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‘Broadway Bingo’ // Outside The Jukebox

If you want an enjoyable night out with loved ones, where you alternate between wheezing with laughter or basking in wonder, Outside the Jukebox’s new production is a guaranteed win. Mixing the performance of a Broadway musical with the high-stakes thrill of a bingo competition, ‘Broadway Bingo’ brings you the musical numbers you know and love in a fresh and fun format. Presented at the Brisbane Powerhouse’s intimate Underground Theatre, the amazingly talented cast leave their set list in the hands of fate, with songs being chosen at random from the bingo cage.

Guests were enthusiastically welcomed into the theatre and instructed to use the available QR code to receive their bingo card and program. Those who choose to eschew technology or worry about technical issues, fear not – the cast helpfully provided pens and paper bingo cards. The 80 minute performance was split into different sections, such as “group song” or “fixed solo song”, which kept the show feeling fresh yet structured. Audiences are invited to carefully watch and listen to each performance, as the bingo tiles don’t require you to simply know what is being sung but rather identify various aspects of the performance. For instance, your bingo card could require you to notice an audience member arriving late, the death of a character within the song, or even make a judgement on whether or not a vocal slide was particularly obnoxious. If concentrating on a bingo card during a show isn’t your thing, a few audience members chose to simply appreciate the performance and appeared to leave with the same level of enjoyment. 

Outside the Jukebox have a history of creating engaging performances that rely on remixing songs and production styles with improvised stage banter. Their previous productions, ‘Merry Mixology’ and ‘Mixtape: Rewind To The 80s’, received glowing reviews that appreciated the underlying playfulness that is the backbone behind Outside the Jukebox. ‘Broadway Bingo’ was no different, with the explanation of the rules punctuated with light jokes that demonstrated the cast’s easy camaraderie. It was also clear that Outside the Jukebox’s aim was for the audience to relish the fun of the experience, as the ability to cross off some of the stranger bingo squares were engineered into the performance and the prizes were laughably token. An issue did arise when several people achieved bingo at the same time, which caused some hesitancy and confusion amongst the cast before they decided to continue on with the more vocal winners they had already identified. 

Relying on backing tracks controlled from an on-stage laptop, which did occasionally present some technical hiccups, the vocal talent of the cast was allowed to shine. The set list is an eclectic mix, ranging from classics such as  “Poor Wandering One” from ‘Pirates of Penzance’ to more modern numbers like “She used to be Mine” from ‘Waitress’. A moment of audience participation at the end of the show was a particular highlight, as the volunteer fiendishly utilised her ability to switch vocalists to hilarious results. 

Humour was definitely the aim of the game, with cast members having special cards they could play to mix up another member’s performance. A particular favourite was the “Director” card, which turned what could have been an inspiring performance into a rollercoaster of emotions, as the singer became a sullen teenager after finding out halfway through the song that some joyous news was indeed false. Hannah Grondin’s facial expressions and body language, juxtaposed with their belting vocals, was a recipe for side-splitting enjoyment.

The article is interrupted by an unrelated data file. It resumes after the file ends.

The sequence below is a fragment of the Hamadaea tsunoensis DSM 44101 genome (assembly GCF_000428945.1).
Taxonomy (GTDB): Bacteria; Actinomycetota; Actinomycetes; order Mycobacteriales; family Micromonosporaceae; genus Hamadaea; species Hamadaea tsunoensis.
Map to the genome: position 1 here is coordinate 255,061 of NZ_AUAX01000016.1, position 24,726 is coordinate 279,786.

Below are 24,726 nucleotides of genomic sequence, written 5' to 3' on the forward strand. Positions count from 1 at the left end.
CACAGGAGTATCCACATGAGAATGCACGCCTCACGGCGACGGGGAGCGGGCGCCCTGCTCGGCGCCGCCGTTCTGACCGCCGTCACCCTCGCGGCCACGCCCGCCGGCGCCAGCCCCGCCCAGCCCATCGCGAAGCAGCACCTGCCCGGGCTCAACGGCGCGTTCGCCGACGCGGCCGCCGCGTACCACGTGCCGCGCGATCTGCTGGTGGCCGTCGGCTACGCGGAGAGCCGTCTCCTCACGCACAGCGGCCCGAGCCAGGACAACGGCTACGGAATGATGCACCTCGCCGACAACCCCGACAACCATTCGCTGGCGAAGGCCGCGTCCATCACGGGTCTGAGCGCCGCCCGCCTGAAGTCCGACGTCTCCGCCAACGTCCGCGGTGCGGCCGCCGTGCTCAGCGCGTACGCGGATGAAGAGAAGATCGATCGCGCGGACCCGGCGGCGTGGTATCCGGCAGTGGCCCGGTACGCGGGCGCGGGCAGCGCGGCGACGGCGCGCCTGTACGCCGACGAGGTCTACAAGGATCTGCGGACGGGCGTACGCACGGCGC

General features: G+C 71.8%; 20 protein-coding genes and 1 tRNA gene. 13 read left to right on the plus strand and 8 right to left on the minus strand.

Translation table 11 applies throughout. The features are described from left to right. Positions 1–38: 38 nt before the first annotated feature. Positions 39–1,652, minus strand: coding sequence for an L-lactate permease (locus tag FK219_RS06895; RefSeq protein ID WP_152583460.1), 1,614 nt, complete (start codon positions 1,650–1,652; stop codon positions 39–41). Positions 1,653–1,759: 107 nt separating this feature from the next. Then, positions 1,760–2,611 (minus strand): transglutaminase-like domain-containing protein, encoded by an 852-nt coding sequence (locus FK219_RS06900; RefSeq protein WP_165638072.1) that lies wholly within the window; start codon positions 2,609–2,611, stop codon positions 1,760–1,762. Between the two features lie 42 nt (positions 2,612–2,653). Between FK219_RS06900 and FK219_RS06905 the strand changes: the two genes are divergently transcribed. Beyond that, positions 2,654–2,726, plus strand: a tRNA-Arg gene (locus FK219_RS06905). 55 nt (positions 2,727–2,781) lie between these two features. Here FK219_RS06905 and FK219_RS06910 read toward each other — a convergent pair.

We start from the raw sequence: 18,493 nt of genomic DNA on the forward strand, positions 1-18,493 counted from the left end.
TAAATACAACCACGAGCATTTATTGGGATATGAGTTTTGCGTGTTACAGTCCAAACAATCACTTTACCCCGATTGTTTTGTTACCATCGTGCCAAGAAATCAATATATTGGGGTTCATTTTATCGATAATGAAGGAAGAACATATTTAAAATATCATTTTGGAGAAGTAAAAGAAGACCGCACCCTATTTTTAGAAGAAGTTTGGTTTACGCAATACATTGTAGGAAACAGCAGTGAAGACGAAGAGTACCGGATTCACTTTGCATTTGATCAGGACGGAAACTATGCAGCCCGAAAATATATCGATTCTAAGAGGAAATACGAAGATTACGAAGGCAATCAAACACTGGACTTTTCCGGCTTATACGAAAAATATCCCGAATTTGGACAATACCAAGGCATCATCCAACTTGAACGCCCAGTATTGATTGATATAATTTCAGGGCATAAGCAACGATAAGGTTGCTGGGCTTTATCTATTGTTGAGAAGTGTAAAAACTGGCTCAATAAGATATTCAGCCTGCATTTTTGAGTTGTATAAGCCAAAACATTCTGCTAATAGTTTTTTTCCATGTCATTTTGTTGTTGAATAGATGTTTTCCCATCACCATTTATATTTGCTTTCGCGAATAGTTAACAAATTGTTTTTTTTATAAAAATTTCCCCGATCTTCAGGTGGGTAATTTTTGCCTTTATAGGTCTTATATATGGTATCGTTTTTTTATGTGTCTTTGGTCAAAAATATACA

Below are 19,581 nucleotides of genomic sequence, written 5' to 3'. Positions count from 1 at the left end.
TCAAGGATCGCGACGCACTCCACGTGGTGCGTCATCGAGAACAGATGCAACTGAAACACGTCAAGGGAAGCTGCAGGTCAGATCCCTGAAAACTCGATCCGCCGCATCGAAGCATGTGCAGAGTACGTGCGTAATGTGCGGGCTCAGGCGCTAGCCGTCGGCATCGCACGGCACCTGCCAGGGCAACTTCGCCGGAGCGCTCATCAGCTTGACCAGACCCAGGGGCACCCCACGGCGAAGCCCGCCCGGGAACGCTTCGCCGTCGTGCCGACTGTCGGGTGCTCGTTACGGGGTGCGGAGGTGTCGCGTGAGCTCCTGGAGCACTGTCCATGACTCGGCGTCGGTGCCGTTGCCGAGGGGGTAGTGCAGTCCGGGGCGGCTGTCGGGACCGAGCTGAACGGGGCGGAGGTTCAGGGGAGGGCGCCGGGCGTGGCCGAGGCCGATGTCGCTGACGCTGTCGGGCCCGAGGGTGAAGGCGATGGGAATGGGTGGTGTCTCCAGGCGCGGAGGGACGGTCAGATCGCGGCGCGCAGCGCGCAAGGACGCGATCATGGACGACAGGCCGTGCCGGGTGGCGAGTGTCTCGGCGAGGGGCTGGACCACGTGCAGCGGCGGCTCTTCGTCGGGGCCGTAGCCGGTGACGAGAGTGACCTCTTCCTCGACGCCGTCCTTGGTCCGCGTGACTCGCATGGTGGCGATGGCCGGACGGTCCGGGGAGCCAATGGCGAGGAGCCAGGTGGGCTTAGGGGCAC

The Brisbane Powerhouse’s Underground Theatre was utilised well, with the bingo cage, tech desk, and costume hanger set at the back of the stage to allow maximum space for the performers to shine. It was also where the non-performing cast sat, which could be distracting at times. The performers were able to work the crowd appropriately, moving around the stage or turning to perform towards each side of the U-shaped audience seating. 

The cast, which included the afore-mentioned Hannah Grondin along with Hayden Rodgers, Marcia Penman, and Oliver Samson, had an easy chemistry which shone through their electric performances and friendly teasing. Each performer was a stand-out, demonstrating heavenly vocals and an unbelievable ability to switch things up at the drop of a hat. Hayden Rodgers and Hannah Grondin were particularly notable for their ability to convey emotion and imbue humour into their performances, while Oliver Samson grounded the show with his ability to cover any choreography mistakes and act as the foil to the comedic antics of the others. Marcia Penman was breathtaking, her vocal range and staying power a true delight that sent shivers through the audience during every song she sang. 

Outside the Jukebox’s most recent production ‘Broadway Bingo’ is a delight that can’t be missed. With every performance guaranteed to be different, due to the fickle nature of whichever bingo ball is chosen, audiences are invited to return and witness a new show each time. No matter which song is chosen, or if you get the satisfaction of shouting “Bingo!”, ‘Broadway Bingo’ guarantees you will leave the theatre with a smile on your face and a tune in your heart. 

‘Broadway Bingo’ performs until Sunday, 21 April 2024 at the Brisbane Powerhouse. For more information visit their website.

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